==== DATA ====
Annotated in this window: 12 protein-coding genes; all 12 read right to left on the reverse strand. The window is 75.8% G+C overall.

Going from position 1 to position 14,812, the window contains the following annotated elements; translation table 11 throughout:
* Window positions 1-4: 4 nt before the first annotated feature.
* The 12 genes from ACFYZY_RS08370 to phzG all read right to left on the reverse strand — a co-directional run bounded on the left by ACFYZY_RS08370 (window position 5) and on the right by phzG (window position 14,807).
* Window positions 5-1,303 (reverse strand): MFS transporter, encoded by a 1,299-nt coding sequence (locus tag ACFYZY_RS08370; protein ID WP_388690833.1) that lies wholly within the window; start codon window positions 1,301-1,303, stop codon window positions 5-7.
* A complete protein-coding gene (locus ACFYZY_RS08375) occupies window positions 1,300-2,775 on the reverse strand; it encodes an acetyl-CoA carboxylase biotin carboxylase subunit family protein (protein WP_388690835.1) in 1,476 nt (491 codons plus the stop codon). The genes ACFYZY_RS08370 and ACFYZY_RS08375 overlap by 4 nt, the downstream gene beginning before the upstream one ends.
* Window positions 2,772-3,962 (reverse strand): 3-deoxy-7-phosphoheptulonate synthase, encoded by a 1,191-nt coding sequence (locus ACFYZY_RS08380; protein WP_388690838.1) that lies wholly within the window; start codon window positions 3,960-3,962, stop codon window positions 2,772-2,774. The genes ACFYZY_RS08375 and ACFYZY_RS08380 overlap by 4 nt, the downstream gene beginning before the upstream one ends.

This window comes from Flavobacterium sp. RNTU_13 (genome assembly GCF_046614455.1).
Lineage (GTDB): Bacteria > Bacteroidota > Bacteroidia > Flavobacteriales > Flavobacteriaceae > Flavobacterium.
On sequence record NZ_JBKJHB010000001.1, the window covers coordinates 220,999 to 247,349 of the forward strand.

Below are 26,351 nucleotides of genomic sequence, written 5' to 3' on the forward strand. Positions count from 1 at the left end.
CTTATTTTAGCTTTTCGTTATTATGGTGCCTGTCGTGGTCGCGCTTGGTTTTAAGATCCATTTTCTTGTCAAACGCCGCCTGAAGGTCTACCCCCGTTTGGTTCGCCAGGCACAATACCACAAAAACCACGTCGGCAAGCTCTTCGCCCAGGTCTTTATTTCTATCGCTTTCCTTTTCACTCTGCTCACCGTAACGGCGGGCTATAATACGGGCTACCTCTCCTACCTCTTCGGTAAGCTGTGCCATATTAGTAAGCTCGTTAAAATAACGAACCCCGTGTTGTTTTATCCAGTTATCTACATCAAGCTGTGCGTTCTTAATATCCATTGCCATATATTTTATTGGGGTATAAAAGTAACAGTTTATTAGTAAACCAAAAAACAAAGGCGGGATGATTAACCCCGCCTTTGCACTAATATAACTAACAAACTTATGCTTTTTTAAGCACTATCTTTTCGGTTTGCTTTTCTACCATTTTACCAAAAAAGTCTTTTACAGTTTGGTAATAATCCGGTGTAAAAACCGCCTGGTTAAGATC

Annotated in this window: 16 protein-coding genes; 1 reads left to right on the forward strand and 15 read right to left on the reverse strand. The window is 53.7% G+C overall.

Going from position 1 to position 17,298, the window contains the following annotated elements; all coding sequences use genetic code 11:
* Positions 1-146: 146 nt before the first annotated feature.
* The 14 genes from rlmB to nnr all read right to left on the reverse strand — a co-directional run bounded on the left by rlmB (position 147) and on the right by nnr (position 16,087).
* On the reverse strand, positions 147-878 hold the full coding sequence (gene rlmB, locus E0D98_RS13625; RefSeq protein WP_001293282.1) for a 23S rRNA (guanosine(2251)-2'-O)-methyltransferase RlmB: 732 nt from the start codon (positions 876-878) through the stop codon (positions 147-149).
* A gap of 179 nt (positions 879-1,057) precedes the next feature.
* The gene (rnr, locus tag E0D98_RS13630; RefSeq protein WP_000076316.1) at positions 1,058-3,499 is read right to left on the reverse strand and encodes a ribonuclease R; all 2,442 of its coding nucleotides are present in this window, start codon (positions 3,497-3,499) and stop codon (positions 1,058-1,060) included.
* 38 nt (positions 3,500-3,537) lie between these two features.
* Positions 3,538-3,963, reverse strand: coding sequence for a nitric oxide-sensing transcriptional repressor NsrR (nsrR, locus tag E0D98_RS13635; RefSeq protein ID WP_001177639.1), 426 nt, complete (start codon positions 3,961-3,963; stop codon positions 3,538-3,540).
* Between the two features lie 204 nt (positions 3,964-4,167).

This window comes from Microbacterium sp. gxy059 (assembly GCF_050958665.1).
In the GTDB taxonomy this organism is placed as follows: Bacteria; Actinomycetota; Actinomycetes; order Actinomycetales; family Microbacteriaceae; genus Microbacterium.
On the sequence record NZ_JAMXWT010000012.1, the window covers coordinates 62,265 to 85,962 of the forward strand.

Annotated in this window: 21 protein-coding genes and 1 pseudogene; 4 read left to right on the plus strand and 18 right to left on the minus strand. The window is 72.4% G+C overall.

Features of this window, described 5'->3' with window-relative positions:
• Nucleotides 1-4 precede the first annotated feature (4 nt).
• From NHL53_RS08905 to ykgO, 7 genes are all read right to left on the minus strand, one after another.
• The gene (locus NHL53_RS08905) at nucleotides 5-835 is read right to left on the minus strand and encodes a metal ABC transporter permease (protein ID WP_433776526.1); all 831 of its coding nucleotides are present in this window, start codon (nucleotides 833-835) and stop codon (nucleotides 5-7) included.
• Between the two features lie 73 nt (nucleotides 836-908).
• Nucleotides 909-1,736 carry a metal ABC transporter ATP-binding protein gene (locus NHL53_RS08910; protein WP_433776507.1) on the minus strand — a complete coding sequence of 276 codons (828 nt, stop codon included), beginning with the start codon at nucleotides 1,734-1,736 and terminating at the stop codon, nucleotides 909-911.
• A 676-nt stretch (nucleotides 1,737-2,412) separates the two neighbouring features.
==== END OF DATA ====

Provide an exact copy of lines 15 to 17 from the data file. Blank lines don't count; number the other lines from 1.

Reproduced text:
* Positions 1-146: 146 nt before the first annotated feature.
* The 14 genes from rlmB to nnr all read right to left on the reverse strand — a co-directional run bounded on the left by rlmB (position 147) and on the right by nnr (position 16,087).
* On the reverse strand, positions 147-878 hold the full coding sequence (gene rlmB, locus E0D98_RS13625; RefSeq protein WP_001293282.1) for a 23S rRNA (guanosine(2251)-2'-O)-methyltransferase RlmB: 732 nt from the start codon (positions 876-878) through the stop codon (positions 147-149).